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ESPNcricinfo presents the Plays of the day of the second day of the Durban Test between South Africa and India
Sidharth Monga at Kingsmead
December 27, 2010
The mental hold
In the build-up to the Test, when we all knew that Zaheer Khan would be back, the question was inevitably popped to Graeme Smith. Any special plans for Zaheer? "I don't personalise things too much, I prepare for Zaheer the same way I prepare for everyone else," he said. "He's a new-ball bowler, I'm an opening batter so it's a natural challenge. He has obviously bowled well to left-handers so it's an exciting prospect." When it came down to the action on Monday, it took Zaheer five deliveries to get Smith's outside edge and MS Dhoni pouched the catch. Zaheer has now got Smith out 10 times in 21 international innings. For a batsman as mentally strong as Smith, that is an interesting statistic.
Rahul Dravid had taken five Tests to move from 198 catches to 199. It had been slow progress, what with an injured finger, a dropped catch, and a friendly bowling attack behind him. Given he had been fielding in the outfield in the home series against New Zealand, there was a concern that catch No. 200 might not come in fitting fashion for this special slip fielder. Thankfully, nothing came his way then. And when the 200th arrived on Monday, it was befitting of the moment. A fine edge off a Harbhajan Singh offbreak missed Dhoni's gloves by inches, and Dravid reacted fast, dove to his left, and took it in his plastered left hand. It was also his fiftieth catch off Harbhajan's bowling. At the end of the innings, he walked over to the umpires and took the ball; he had earned it.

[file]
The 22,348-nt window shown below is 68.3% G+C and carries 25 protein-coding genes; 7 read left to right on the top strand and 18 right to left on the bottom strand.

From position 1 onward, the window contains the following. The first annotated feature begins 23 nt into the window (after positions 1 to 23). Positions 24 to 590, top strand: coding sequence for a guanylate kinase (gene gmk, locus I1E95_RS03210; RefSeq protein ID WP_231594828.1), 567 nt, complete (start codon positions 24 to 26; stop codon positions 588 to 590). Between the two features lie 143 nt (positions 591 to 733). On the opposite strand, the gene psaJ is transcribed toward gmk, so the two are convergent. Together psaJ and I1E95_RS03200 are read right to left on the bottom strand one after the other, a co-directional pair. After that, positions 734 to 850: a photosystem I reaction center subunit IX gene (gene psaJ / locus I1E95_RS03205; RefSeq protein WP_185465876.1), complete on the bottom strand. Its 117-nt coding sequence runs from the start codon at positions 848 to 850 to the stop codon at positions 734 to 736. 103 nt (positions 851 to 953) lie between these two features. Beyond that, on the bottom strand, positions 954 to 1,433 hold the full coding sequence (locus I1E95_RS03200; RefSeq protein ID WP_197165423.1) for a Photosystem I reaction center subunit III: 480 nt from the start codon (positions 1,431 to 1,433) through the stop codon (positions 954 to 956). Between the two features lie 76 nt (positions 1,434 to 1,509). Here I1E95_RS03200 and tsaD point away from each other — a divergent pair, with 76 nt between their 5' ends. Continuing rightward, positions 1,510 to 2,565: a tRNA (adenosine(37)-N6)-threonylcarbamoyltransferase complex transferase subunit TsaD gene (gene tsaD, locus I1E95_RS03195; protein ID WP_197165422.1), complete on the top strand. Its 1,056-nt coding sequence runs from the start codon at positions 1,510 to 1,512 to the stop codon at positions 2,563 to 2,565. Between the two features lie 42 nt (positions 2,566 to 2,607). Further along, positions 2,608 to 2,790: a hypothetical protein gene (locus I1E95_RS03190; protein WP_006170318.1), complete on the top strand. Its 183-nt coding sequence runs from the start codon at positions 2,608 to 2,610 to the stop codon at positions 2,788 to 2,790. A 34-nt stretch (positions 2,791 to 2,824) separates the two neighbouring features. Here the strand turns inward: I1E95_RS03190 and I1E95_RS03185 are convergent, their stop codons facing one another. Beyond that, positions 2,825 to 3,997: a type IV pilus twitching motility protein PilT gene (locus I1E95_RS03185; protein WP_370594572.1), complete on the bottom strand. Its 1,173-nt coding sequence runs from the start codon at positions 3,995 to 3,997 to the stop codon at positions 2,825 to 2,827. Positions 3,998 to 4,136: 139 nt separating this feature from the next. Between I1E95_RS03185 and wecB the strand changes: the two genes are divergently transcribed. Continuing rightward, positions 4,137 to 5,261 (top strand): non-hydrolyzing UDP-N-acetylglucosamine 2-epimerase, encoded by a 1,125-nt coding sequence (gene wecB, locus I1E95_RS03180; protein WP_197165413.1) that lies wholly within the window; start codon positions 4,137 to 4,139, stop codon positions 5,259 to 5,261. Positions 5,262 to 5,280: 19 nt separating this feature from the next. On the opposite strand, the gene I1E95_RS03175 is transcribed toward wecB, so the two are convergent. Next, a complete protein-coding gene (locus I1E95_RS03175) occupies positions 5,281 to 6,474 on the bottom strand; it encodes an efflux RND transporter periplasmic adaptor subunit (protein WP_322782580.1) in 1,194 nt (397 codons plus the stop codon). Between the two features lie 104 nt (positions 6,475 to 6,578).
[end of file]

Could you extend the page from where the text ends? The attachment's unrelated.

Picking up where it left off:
Sreesanth was still struggling, still overstepping, when he bowled his fourth no-ball in the last over before the lunch interval. Perhaps he was sick of walking all the way back to the top of his mark, because he bowled the next one off a much shorter run-up. And lo, he produced a beauty; a back-of-a-length delivery around off stump, which moved away and took AB de Villiers' edge. Knowing how superstitious Sreesanth is, it was a surprise he didn't bowl off the shorter run for the rest of the innings.
The precautionary moment … or was it?
In the 64th over of India's innings, Ishant Sharma fended at a short delivery from Morne Morkel and it ballooned up between Morkel and Smith at short extra cover. Smith didn't go for it, but Morkel did. The ball landed safely in the end, and the commentary box couldn't get enough of the joke that Smith didn't go for it because he didn't want to break another of his poppadum fingers.
The lucky break
It's funny how much of this game can at times come down to luck. India had not had the rub of the green at all in the series up until Monday. They had lost both tosses, had their strike bowler pull out the day before the first Test, and somehow managed to find wet conditions when they were batting and dry ones when they had to field. On Monday, Zaheer produced an inswinger to Alviro Ptersen that hit his protruding thigh pad, and trickled onto the stumps. One stroke of luck brings two, and Ishant got a hand to a straight drive from Hashim Amla, and Jaques Kallis was caught backing up too far. India's bowlers didn't look back after that.
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